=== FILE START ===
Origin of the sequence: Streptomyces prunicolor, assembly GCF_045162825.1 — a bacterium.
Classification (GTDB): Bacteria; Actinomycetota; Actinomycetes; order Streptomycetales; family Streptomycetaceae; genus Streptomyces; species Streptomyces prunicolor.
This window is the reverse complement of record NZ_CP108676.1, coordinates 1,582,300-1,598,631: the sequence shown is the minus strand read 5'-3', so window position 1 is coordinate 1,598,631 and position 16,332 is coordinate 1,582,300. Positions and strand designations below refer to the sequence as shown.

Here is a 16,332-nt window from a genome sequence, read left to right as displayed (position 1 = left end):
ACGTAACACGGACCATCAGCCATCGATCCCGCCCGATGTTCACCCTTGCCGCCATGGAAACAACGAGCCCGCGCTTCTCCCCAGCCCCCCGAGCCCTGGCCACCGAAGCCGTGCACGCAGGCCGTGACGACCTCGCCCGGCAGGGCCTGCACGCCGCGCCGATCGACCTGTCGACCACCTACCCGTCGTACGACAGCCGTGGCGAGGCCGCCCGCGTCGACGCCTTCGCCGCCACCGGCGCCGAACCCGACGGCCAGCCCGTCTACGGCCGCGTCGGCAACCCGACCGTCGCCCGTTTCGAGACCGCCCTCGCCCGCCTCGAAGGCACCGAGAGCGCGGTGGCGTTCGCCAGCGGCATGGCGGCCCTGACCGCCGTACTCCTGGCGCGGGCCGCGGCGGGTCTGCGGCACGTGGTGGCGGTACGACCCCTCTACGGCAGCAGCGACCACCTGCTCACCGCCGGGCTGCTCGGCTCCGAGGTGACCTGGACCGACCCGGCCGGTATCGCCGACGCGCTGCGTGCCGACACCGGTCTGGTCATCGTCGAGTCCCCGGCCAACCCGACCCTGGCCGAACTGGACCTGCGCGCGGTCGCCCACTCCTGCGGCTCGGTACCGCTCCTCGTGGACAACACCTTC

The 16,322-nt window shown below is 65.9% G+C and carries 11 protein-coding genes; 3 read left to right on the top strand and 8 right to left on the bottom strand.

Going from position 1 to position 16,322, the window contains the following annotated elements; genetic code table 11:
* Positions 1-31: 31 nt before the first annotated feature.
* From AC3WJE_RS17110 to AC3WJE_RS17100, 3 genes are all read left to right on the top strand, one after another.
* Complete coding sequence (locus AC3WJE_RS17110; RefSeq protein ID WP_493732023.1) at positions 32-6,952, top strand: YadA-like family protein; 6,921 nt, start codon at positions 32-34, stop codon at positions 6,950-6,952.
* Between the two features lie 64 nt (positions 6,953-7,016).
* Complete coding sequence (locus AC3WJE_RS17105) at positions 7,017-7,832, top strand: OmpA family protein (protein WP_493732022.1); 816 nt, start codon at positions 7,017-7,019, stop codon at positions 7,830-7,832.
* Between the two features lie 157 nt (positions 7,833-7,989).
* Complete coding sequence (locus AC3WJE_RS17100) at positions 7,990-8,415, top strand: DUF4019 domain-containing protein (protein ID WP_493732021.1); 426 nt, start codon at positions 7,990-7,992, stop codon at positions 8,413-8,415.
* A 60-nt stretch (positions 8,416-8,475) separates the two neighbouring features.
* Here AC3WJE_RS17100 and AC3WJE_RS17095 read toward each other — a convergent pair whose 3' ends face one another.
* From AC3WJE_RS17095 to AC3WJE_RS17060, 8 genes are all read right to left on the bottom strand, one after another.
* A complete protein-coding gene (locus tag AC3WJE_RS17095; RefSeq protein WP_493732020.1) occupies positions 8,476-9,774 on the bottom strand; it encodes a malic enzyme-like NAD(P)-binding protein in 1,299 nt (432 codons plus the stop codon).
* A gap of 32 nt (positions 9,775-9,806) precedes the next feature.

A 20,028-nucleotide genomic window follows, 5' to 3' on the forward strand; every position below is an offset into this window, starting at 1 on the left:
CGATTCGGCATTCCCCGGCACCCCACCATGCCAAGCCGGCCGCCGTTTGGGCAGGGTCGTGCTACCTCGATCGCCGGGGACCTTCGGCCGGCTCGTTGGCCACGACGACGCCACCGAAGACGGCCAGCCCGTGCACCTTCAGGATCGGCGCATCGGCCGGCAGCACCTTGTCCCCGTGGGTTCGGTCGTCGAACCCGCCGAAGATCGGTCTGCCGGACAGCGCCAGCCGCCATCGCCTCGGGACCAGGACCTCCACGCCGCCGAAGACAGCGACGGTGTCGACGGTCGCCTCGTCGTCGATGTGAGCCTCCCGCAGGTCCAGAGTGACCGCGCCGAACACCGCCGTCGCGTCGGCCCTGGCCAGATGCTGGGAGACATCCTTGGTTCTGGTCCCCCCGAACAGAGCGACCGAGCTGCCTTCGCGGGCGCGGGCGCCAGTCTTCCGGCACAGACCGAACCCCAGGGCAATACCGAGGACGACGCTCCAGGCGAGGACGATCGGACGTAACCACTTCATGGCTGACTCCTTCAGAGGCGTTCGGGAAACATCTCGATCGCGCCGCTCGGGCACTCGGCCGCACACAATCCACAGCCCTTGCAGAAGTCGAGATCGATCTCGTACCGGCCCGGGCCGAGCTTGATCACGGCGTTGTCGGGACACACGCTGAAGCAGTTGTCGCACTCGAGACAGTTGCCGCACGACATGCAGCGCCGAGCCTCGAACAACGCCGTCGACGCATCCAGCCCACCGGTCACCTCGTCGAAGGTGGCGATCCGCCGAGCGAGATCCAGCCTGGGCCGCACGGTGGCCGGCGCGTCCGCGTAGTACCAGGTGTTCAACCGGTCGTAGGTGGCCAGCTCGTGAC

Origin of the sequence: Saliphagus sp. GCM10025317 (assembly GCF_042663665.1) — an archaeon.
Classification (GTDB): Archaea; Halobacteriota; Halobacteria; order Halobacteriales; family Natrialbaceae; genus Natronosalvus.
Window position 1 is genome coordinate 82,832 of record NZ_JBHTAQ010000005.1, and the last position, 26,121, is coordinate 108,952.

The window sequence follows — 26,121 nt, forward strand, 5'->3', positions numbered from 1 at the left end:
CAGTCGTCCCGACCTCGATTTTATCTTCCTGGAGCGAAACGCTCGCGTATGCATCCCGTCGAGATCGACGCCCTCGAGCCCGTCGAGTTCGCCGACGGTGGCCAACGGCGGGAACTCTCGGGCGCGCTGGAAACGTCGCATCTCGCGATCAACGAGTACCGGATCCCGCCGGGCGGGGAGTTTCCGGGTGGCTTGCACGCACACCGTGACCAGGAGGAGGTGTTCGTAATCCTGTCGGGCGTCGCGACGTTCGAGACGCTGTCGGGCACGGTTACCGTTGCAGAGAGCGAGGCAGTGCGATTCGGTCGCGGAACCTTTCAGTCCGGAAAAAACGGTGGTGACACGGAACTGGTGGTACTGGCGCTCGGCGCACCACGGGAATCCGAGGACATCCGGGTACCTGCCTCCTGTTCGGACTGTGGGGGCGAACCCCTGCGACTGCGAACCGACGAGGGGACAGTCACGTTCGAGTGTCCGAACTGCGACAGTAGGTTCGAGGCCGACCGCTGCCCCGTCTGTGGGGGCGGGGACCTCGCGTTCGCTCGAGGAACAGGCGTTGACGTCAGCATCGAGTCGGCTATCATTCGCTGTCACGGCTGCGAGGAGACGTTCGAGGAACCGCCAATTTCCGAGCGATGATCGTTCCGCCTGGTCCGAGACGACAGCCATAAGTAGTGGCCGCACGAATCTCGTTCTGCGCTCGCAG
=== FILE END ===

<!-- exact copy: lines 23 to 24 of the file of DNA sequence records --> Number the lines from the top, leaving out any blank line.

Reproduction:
Classification (GTDB): Archaea; Halobacteriota; Halobacteria; order Halobacteriales; family Natrialbaceae; genus Natronosalvus.
Window position 1 is genome coordinate 82,832 of record NZ_JBHTAQ010000005.1, and the last position, 26,121, is coordinate 108,952.